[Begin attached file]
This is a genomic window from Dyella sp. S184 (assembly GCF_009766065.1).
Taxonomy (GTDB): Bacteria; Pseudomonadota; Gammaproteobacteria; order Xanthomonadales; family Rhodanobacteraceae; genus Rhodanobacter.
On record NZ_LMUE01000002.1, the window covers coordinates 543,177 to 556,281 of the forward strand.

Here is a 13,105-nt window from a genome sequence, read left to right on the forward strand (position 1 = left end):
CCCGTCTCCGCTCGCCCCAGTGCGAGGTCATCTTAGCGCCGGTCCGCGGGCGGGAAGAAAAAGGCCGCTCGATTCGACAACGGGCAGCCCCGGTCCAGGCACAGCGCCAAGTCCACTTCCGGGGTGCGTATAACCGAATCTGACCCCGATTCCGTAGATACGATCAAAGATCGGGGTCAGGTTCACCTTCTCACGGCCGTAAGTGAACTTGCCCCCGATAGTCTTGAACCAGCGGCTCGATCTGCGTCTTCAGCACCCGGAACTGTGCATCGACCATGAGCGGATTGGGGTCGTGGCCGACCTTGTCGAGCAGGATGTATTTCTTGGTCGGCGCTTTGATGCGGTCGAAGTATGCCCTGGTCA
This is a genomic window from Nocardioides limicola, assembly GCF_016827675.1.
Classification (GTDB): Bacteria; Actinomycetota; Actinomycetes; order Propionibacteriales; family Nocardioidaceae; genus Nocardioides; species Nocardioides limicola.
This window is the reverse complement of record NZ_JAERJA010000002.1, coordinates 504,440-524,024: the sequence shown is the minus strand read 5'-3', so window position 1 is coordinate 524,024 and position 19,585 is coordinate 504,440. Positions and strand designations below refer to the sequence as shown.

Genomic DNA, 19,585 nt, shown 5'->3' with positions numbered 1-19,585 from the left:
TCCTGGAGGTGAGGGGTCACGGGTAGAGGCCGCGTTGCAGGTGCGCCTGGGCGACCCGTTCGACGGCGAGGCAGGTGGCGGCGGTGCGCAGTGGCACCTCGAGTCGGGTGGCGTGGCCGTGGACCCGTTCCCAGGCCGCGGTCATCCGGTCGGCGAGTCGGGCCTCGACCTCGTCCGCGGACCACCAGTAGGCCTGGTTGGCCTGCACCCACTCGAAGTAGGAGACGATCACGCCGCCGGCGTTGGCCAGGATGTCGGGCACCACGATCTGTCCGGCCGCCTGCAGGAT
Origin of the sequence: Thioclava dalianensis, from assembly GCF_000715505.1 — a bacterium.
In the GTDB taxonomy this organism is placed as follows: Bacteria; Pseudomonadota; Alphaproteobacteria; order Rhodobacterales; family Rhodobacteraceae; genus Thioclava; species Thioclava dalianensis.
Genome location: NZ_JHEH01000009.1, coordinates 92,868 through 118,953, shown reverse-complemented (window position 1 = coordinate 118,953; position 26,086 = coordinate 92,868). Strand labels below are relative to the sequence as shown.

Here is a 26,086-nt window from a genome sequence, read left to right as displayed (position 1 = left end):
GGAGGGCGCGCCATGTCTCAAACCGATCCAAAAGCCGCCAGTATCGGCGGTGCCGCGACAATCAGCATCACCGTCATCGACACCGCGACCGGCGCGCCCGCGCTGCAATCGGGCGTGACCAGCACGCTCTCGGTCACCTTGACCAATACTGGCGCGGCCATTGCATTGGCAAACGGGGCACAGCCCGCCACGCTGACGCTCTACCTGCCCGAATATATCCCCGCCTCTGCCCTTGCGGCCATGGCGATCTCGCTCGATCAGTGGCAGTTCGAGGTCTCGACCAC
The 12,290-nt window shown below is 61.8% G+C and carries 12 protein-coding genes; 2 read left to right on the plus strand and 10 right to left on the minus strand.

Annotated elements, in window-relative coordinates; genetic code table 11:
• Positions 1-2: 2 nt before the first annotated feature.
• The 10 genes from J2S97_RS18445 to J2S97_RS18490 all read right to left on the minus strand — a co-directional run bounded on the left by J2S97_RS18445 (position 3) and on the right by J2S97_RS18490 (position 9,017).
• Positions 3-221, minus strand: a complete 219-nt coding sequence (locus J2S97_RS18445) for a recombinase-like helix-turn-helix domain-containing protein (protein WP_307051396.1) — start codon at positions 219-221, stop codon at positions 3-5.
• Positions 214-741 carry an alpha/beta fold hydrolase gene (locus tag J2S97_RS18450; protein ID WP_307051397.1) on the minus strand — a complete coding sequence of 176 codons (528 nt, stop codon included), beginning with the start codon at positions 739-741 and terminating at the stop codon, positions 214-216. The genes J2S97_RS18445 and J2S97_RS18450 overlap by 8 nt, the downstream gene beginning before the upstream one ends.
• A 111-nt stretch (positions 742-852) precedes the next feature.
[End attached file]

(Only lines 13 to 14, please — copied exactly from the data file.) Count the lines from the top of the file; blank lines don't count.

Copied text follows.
Genome location: NZ_JHEH01000009.1, coordinates 92,868 through 118,953, shown reverse-complemented (window position 1 = coordinate 118,953; position 26,086 = coordinate 92,868). Strand labels below are relative to the sequence as shown.

Here is a 26,086-nt window from a genome sequence, read left to right as displayed (position 1 = left end):